Factor Burzaco is based out of Buenos Aires, Argentina. It is primarily the project of composer and founder Abel Gilbert. Outside of Gilbert, only vocalist Carolina Restuccia seems to be a regular in the ever-changing line-up of the group across their earlier releases: The band is shown as Pedro Chalkho (guitars), Facundo Negri (drums and percussion), and last but not least Carlos Eduardo Quebrada Vásquez (bass). Additional guest musicians appearing are Rosa Nelly (baritone and soprano saxophone), Martin Proscia (alto and tenor saxophone), Sergio Catalan (flute), Luciano Giambastiani (clarinet), Sebastian Preit (keyboard), Jacopa Costa (marimba), and Manuel Alvarez (voice on Arnoldturro). They very graciously give credit to Daniel Hernandez who is their sound man and engineer as a full band member. More groups should do this! This band falls squarely into the category of RIO / avant-garde, and as a fan of this genre, I was quite excited to explore a new world that I had not before been taken to. What I had not expected was the lack of breathable air in this new realm.
The opening track almost serves as a warning; this is a difficult album to listen to. The vocals are child-like and awkward. I immediately found myself wishing there were no vocalists at all. The musicians are highly skilled, but here Ms. Restuccia's vocals just didn't fit my tastes at all, and without trying to sound unkind, I felt strongly as if there might be an alien mosquito in the room as I listened. In her defence, I honestly didn't know a human voice could do that. It seems to be common recently that many RIO / avant-garde groups these days feature female vocalists, and many of them squeak and squeal and just outright bend my ear. I am convinced it is intentional, and is even becoming conventional (if such a word applies to anything in this realm), and is perhaps going to be a decisive division point for many would-be fans.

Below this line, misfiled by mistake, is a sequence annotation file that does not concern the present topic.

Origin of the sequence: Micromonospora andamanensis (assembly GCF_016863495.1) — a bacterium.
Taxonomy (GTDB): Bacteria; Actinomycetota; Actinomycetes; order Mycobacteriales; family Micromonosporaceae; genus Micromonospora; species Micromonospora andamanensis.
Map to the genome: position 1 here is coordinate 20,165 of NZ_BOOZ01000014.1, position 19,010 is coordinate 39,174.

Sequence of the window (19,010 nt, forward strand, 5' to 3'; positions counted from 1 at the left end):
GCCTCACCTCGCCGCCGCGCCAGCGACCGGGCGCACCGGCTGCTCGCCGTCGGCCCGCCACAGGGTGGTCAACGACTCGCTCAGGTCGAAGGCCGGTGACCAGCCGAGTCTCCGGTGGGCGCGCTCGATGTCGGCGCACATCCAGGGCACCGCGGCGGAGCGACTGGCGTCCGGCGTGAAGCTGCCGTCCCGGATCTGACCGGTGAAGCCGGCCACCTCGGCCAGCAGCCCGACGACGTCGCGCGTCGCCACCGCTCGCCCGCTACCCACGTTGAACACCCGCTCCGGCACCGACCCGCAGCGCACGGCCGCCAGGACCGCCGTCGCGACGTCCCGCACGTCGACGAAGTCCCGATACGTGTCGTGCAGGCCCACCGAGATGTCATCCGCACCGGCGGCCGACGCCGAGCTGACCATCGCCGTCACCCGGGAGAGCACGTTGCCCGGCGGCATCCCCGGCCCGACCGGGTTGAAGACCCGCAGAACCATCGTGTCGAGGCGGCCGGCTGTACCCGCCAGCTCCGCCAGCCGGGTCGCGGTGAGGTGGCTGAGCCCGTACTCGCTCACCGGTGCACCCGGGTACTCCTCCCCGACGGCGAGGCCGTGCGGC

This album is nearly impossible to describe. It seldom gains focus, and in that I find yet another difficulty. As much as I enjoy the unexpected, I have come to understand that development of a theme does matter to me, even if for a short period. The closer to randomness the music gets, the tougher to listen to it becomes, even for a self-professed open-minded listener. I react similarly to free-form jazz, finding myself wanting to quickly change the channel or turn it off. On the times that they did settle a bit I was able to draw comparisons to much beloved groups such as King Crimson, Gentle Giant, Henry Cow, and even a taste of Heldon appeared briefly. Had any of these been explored a bit more in depth I probably would have really warmed up pretty quickly as again I must emphasize how truly impressive the musicians are in Factor Burzaco. However, at the end of the album I was left feeling cheated through the entire journey. The album started nowhere, and that is exactly where I was dumped when the final track ended.
That said, if you are a listener who enjoys music that lacks structure, this album is for you. I have no doubts that this was the goal here, and the group has fully succeeded in creating a musically complex abstraction of the highest calibre. Fans of composer Edgard Varese, this is for you! I had difficulty settling on a star rating because on one hand I did not enjoy it as a listener, but I also accept that for fans of this style they are probably quite well received as the musicianship is top-rate. I tend to suspect they would enjoy further popularity with a different vocalist, and with their consistently revolving door perhaps that will happen, but given the choice of style they play I somehow doubt if popularity is ever a consideration here.
** Thomas Rhymer
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